Flowers Aren't Enough written and performed by Naomi Ackerman. 2002 National Multicultural Festival at The Street Theatre StudioFebruary 12-14, 2002 8pm.
Naomi Ackerman, as an experienced professional actor, was engaged by the Jerusalem Ministry of Welfare to research, write and perform a theatre-in-education piece dealing with domestic violence and abuse. Flowers Aren't Enough weaves together elements of true stories of women in refuges in Israel into the fictional Michal's story of her ideals of love and marriage destroyed by a lover and husband for whom power over her is a social necessity. Verbal put downs, anger and steadily escalating physical violence are played out between bouts of apparently real contrition, promises never to do such things to her again, and loving behaviour which leave her feeling guilty, powerless and finally suicidal.
Only at this point is her plight made visible to her parents, and only because her husband leaves her alone in the hospital for ten days, is she able to think clearly: he has no right to take her life; she has no right to take her life; and she has every right to seek professional help and to escape the cycle of violence imposed on her.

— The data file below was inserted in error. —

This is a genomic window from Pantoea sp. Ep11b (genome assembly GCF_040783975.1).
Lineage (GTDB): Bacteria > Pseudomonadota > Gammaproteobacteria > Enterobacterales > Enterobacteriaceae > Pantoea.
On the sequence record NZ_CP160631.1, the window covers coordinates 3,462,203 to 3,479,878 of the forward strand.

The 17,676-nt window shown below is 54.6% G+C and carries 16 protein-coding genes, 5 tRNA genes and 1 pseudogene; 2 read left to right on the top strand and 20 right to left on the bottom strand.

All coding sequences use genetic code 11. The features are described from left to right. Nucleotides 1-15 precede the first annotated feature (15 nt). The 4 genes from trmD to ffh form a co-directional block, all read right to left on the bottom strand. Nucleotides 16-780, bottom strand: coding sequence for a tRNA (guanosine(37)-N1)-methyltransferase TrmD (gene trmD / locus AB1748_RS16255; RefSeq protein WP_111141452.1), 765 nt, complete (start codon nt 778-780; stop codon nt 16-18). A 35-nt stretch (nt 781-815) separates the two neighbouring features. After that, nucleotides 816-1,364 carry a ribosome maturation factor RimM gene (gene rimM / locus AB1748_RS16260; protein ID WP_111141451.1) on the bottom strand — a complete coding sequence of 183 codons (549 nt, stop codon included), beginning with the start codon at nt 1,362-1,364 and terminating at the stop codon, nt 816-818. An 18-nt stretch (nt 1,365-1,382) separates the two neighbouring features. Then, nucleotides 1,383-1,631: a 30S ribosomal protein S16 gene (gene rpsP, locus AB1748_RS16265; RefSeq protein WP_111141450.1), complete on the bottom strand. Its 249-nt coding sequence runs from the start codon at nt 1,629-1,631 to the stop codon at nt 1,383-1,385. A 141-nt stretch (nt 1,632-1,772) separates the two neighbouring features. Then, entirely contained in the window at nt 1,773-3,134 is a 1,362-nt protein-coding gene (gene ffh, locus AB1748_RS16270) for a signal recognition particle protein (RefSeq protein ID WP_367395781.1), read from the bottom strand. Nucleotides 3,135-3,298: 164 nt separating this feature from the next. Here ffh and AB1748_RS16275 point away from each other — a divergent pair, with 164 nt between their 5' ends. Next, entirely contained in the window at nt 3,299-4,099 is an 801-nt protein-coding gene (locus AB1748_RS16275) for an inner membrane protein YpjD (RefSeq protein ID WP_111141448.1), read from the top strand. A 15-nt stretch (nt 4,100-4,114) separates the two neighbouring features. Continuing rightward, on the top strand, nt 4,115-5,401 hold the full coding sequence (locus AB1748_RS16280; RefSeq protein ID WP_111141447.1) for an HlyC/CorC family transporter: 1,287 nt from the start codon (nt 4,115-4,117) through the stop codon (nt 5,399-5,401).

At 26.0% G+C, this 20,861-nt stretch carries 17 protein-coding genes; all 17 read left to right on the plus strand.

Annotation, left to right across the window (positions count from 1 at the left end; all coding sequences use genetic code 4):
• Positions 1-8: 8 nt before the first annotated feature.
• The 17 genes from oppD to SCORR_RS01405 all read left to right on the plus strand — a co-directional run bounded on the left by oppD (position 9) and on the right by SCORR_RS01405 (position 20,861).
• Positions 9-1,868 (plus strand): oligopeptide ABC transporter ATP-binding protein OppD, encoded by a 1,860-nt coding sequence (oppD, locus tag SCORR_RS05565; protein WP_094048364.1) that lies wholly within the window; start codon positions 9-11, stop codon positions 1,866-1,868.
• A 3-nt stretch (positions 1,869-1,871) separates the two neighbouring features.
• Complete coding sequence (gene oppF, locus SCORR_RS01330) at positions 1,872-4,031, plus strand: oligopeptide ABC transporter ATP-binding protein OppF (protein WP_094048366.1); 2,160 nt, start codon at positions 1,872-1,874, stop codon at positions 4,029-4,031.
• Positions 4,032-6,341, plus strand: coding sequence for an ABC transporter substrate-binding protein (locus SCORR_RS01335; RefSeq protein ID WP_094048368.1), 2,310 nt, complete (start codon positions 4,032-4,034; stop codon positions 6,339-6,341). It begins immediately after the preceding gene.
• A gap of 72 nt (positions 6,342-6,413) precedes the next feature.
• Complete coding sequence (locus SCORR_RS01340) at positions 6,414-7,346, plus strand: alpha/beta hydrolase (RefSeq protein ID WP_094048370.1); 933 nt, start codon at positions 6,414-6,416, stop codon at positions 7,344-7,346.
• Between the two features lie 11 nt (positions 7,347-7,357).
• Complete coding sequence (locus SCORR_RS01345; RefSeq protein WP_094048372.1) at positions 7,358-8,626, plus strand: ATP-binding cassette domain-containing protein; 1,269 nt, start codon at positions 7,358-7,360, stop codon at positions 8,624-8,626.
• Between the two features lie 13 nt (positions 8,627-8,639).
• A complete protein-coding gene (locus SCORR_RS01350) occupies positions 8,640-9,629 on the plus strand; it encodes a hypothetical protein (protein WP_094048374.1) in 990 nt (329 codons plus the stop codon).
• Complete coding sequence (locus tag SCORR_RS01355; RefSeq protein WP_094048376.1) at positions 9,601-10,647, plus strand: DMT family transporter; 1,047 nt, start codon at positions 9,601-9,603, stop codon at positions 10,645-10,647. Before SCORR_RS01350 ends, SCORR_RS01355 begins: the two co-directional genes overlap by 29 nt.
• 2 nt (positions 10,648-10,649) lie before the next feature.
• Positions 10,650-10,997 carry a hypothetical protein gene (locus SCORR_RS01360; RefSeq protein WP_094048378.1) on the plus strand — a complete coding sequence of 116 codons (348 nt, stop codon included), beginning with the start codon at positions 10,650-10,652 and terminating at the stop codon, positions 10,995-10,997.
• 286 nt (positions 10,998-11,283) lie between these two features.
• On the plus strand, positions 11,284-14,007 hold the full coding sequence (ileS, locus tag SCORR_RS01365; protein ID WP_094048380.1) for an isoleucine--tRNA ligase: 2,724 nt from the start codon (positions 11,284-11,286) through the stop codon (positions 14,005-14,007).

Ackerman's script and her performance of it is rivetting for all its 50 minutes, but she makes it clear, coming back on stage out of character, that the follow-up discussion of the issues in the story is the most important part of the evening. Certainly on opening night there was no limit except time constraints to the questions. In her answers, Ackerman was able to draw on her experiences in performing some 400 times, to women's groups, police, prisoners, high school students in Israel (where she stated that dealing with men's use of violence for power is an "interesting issue"), in USA, in India and now in Australia, with her current tour to take in Hong Kong, New Zealand, Hawaii and North America.
She has found everywhere the same conflict over the assumption of power by men over women, with different responses in different cultures, according to the opportunities for women and men to seek professional help, and for women to leave abusive situations. Her work is a powerful and sobering message: respect requires restraint from violence, physical and especially verbal, for "words can destroy your soul".
© Frank McKone M.A., F.A.C.E.
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